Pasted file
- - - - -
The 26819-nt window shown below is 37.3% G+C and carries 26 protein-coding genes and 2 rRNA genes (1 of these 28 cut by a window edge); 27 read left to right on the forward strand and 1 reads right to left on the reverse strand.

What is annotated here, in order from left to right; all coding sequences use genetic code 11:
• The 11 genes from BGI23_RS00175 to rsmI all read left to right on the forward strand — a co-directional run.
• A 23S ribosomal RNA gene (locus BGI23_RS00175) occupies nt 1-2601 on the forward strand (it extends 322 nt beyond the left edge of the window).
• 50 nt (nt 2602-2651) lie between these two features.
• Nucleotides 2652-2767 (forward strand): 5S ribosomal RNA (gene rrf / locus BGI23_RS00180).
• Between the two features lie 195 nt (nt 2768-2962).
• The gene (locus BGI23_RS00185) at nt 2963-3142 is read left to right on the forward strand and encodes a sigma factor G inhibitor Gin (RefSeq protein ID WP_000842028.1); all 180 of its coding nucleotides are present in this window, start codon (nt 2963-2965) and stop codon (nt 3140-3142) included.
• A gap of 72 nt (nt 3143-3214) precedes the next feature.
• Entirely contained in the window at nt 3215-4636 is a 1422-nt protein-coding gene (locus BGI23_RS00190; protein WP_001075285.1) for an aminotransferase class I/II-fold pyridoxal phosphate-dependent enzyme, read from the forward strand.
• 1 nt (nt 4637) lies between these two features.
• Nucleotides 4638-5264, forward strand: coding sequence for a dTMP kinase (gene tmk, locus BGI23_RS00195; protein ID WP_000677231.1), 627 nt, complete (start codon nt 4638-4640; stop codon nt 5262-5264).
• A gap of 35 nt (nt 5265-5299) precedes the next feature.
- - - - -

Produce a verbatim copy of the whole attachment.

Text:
The 26819-nt window shown below is 37.3% G+C and carries 26 protein-coding genes and 2 rRNA genes (1 of these 28 cut by a window edge); 27 read left to right on the forward strand and 1 reads right to left on the reverse strand.

What is annotated here, in order from left to right; all coding sequences use genetic code 11:
• The 11 genes from BGI23_RS00175 to rsmI all read left to right on the forward strand — a co-directional run.
• A 23S ribosomal RNA gene (locus BGI23_RS00175) occupies nt 1-2601 on the forward strand (it extends 322 nt beyond the left edge of the window).
• 50 nt (nt 2602-2651) lie between these two features.
• Nucleotides 2652-2767 (forward strand): 5S ribosomal RNA (gene rrf / locus BGI23_RS00180).
• Between the two features lie 195 nt (nt 2768-2962).
• The gene (locus BGI23_RS00185) at nt 2963-3142 is read left to right on the forward strand and encodes a sigma factor G inhibitor Gin (RefSeq protein ID WP_000842028.1); all 180 of its coding nucleotides are present in this window, start codon (nt 2963-2965) and stop codon (nt 3140-3142) included.
• A gap of 72 nt (nt 3143-3214) precedes the next feature.
• Entirely contained in the window at nt 3215-4636 is a 1422-nt protein-coding gene (locus BGI23_RS00190; protein WP_001075285.1) for an aminotransferase class I/II-fold pyridoxal phosphate-dependent enzyme, read from the forward strand.
• 1 nt (nt 4637) lies between these two features.
• Nucleotides 4638-5264, forward strand: coding sequence for a dTMP kinase (gene tmk, locus BGI23_RS00195; protein ID WP_000677231.1), 627 nt, complete (start codon nt 4638-4640; stop codon nt 5262-5264).
• A gap of 35 nt (nt 5265-5299) precedes the next feature.